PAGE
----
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It's Been Two Years Since Sandy: The Lesson We Missed

The term “perfect storm” conjures up inevitability. Converging extreme weather conditions lead to certain death and destruction. But in fact, the way a storm interacts with human communities is anything but certain. Hurricane Sandy was an imperfect storm. It's second anniversary is an opportunity to reassess what happened and what went wrong.

After Hurricane Sandy passed through New York in October 2012, our imperfect city was laid bare by the parting clouds and receding waters. The foundations of this disaster had been set long before the storm hit. New York is a city deeply segregated by race and class, where poor and working-class families live on the geographical margins of the metropolis. The most common cause of death during Sandy was drowning, and flooding was most severe in marginal communities. In our segregated city, the poor live outward beyond the edges of reliable transportation and upward into the stratosphere of public housing. These unequal geographies increase the vulnerability of the poor to disasters. The peripheralization of poverty—including over fifty thousand New Yorkers living invisibly in homeless shelters—simply masks the severity of this problem. In the case of Hurricane Sandy, poverty was the disaster; nature was its handmaid.

Some thought that Sandy would be the great equalizer. There were rumors during the storm that several feet of water rose on the floor of the New York Stock Exchange—karmic justice for the victims of the Great Recession and their “underwater” mortgages. But those evicted and dispossessed by foreclosure and those laid off from their jobs were proven wrong when Mayor Michael Bloomberg personally rang the opening bell at the stock exchange to show the world that the survival of global capitalism was paramount above all. Mysteriously, the lights remained on in large office towers downtown while citizens, just a mile north in the Lower East Side, groped around in dark stairwells to check on family and friends. Sandy was not an equalizer.

Having rescued Wall Street, the city, state, and federal government seemingly ignored the crisis brewing in poor and working-class neighborhoods. I spent a few days in Chinatown approximately one week after the storm. As a volunteer, I carried food and water up six-story nineteenth-century tenement buildings and up twenty-story public housing projects. We knocked on doors to see who was in need. We used flashlights like urban spelunkers to find our way through pitch-black hallways. One public housing resident told us that we were the first volunteers they had seen since the storm, even as FEMA trucks amassed on the streets below, out of reach for disabled and elderly residents living without elevators. Over four hundred public housing buildings were damaged by Sandy, with greater than 35,000 units affected. It is here, in these buildings, where the disaster occurred, and where it continued to unfold in the weeks and months ahead.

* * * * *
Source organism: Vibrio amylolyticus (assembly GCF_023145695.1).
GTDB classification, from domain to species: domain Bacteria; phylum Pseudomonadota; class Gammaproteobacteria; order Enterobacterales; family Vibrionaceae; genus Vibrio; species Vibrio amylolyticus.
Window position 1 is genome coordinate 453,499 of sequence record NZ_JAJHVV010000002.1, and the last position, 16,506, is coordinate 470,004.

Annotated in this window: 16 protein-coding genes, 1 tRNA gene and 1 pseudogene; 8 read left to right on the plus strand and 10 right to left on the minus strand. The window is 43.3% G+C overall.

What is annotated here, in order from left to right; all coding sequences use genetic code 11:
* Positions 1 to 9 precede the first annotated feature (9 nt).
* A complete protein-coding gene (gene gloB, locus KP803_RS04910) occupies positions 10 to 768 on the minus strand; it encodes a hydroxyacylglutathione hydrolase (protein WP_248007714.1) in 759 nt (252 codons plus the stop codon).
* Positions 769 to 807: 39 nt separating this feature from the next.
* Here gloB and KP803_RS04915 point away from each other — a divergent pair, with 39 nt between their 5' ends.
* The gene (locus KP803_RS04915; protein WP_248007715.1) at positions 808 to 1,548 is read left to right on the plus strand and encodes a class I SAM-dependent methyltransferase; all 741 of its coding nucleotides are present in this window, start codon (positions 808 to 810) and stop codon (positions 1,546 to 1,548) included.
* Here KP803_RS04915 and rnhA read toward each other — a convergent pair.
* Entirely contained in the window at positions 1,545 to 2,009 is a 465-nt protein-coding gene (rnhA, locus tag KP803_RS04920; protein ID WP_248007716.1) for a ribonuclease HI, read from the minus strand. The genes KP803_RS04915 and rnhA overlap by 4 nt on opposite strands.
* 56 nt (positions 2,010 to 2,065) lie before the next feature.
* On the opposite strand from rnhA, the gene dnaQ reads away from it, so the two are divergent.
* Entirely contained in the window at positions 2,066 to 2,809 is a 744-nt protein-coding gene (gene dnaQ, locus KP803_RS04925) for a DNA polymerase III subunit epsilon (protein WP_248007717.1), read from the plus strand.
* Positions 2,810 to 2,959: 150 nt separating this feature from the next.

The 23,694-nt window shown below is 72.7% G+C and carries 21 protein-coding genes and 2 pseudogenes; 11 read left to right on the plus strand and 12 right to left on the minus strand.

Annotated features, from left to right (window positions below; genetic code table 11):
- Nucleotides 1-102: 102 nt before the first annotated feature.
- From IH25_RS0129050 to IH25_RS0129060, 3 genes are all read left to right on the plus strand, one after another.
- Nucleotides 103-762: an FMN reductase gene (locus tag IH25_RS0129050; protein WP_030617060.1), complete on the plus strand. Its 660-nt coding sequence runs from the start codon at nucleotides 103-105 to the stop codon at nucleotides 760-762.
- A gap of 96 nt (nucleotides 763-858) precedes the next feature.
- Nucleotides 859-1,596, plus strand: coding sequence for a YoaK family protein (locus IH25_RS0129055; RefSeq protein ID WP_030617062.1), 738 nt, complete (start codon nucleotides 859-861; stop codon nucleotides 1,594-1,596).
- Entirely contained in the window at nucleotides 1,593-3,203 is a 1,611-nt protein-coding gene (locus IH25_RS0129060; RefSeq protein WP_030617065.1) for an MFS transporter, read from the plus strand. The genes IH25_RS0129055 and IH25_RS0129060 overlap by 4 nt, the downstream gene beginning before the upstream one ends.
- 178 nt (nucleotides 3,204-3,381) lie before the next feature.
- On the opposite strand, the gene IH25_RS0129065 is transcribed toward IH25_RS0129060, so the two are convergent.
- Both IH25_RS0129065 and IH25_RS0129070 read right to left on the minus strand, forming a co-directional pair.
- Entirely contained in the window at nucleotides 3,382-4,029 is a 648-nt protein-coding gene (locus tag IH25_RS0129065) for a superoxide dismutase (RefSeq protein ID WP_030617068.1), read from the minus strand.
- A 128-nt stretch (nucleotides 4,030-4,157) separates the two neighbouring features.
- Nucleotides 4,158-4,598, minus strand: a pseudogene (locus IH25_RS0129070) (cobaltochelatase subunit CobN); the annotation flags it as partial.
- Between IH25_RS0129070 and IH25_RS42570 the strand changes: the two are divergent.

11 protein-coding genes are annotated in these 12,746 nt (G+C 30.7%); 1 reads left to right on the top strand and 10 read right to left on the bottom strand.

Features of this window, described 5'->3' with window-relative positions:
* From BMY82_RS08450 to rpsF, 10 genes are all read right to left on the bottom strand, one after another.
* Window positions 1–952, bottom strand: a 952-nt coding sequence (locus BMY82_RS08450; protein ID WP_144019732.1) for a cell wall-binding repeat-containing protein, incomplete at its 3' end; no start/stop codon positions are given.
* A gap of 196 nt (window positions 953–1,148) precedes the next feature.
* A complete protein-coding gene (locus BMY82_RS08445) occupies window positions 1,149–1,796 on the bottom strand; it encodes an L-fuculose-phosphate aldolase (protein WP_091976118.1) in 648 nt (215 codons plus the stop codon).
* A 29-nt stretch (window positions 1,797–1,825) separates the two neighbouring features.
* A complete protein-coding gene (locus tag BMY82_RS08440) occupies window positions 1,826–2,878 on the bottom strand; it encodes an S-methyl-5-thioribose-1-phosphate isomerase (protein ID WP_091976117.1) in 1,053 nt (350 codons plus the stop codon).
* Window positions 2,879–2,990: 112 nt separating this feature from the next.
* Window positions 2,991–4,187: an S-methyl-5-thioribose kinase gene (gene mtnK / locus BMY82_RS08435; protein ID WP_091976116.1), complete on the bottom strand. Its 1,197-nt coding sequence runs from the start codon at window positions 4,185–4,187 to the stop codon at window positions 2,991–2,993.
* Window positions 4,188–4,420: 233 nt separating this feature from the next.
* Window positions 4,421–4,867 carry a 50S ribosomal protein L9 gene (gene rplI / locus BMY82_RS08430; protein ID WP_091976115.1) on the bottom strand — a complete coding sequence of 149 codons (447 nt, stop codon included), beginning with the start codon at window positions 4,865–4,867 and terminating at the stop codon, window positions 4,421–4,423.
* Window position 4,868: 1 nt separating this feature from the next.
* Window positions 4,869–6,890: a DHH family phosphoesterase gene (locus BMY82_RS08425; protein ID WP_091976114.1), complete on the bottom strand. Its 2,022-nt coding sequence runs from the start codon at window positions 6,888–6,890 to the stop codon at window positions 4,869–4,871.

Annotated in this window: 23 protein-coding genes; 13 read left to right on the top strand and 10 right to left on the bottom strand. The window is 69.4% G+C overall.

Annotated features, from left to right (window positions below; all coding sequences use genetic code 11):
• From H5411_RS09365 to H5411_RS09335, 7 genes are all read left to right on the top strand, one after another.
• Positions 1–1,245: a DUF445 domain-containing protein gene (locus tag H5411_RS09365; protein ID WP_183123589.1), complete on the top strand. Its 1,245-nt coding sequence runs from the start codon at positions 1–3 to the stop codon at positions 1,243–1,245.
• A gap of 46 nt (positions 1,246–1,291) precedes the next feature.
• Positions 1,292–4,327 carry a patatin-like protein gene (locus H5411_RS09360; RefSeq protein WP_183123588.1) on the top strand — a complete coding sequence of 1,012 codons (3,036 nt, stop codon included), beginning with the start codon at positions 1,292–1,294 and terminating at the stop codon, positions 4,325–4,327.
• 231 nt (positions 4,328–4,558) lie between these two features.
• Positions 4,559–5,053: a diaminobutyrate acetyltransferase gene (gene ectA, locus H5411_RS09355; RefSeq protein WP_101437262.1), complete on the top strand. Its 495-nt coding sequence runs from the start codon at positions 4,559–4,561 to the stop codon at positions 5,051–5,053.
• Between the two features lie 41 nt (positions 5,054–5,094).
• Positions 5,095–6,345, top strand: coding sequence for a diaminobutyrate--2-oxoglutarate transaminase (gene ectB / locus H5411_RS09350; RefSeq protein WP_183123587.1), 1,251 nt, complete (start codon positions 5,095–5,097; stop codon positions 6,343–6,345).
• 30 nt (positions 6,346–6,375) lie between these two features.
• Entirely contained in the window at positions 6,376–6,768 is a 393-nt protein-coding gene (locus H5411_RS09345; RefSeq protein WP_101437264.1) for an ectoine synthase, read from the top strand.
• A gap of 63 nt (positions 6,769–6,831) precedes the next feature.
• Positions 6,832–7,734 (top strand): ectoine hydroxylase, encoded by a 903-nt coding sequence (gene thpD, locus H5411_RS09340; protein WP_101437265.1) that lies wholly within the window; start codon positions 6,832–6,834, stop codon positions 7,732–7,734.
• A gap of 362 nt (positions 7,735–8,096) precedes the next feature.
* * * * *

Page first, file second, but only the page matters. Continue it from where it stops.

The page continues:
The recovery—if one word could ever describe such a hodgepodge of actors and efforts—proceeded along unjust and unequal lines. Business owners were given support while workers and families waited for assistance. Meanwhile, residents in the Rockaways pushed through an entire winter without heat. The epicenter of the disaster was nowhere and everywhere. As politicians patted themselves on the back, fatalities continued: a man fell down a slippery apartment stairway in Queens; another was mowed down by a military vehicle along Canal Street. These were excused as accidents, but in reality they were part of the unfolding disaster. Nature, a hurried and mismanaged recovery, and our deeply-rooted inequalities combined to turn a perfect storm into an imperfect, immoral maelstrom.

For a brief moment, class struggle seemed like the only way out. I saw tourists and people with briefcases pushing their way onto overcrowded buses as service workers were left behind, wondering if they could still make it to their jobs. Modern-day Robin Hoods fought to reclaim and redistribute resources from shops and homes. These articulations of a decades-long struggle against hunger and marginality prompted a police response. Strangely, twenty young white people charging their cellphones in a bank lobby was allowed just as similar congregations of hungry and homeless people were dismissed as a threat. Many Sandy survivors joined neighborhood committees and worked with groups such as Occupy Sandy to enact a bottom-up “People's Recovery.” Collectively they showed that a non-hierarchical system of mutual aid can be more effective than state power. But their efforts did not lead to revolution. Poverty and class inequalities remain.

Historians who study natural disasters have shown that these are not so much events as they are processes. Causality (or blame) often lies more with people than with nature. Our capitalist mode of production—so evident in this city where billionaires eat strip steak around the corner from a penniless proletariat—beckons disaster as just another opportunity for accumulation. We must recognize that poverty is the imperfection that made Sandy a “superstorm.” Capitalism is the crisis that we must address before the next one hits.